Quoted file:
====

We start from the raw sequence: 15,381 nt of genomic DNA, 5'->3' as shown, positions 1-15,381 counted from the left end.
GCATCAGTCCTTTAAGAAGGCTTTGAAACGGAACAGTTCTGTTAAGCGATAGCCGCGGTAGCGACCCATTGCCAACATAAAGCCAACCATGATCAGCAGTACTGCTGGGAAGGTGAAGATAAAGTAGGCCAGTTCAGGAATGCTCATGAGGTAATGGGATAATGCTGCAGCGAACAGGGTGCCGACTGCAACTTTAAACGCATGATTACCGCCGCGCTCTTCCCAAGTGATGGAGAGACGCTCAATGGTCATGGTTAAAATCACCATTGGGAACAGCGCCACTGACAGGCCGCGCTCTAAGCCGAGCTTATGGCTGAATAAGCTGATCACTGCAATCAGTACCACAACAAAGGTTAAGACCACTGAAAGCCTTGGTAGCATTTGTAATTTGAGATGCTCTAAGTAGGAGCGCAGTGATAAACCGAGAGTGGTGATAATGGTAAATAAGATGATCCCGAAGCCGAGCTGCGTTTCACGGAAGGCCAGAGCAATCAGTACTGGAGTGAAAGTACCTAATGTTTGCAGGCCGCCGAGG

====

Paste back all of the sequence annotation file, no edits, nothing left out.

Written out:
We start from the raw sequence: 15,381 nt of genomic DNA, 5'->3' as shown, positions 1-15,381 counted from the left end.
GCATCAGTCCTTTAAGAAGGCTTTGAAACGGAACAGTTCTGTTAAGCGATAGCCGCGGTAGCGACCCATTGCCAACATAAAGCCAACCATGATCAGCAGTACTGCTGGGAAGGTGAAGATAAAGTAGGCCAGTTCAGGAATGCTCATGAGGTAATGGGATAATGCTGCAGCGAACAGGGTGCCGACTGCAACTTTAAACGCATGATTACCGCCGCGCTCTTCCCAAGTGATGGAGAGACGCTCAATGGTCATGGTTAAAATCACCATTGGGAACAGCGCCACTGACAGGCCGCGCTCTAAGCCGAGCTTATGGCTGAATAAGCTGATCACTGCAATCAGTACCACAACAAAGGTTAAGACCACTGAAAGCCTTGGTAGCATTTGTAATTTGAGATGCTCTAAGTAGGAGCGCAGTGATAAACCGAGAGTGGTGATAATGGTAAATAAGATGATCCCGAAGCCGAGCTGCGTTTCACGGAAGGCCAGAGCAATCAGTACTGGAGTGAAAGTACCTAATGTTTGCAGGCCGCCGAGG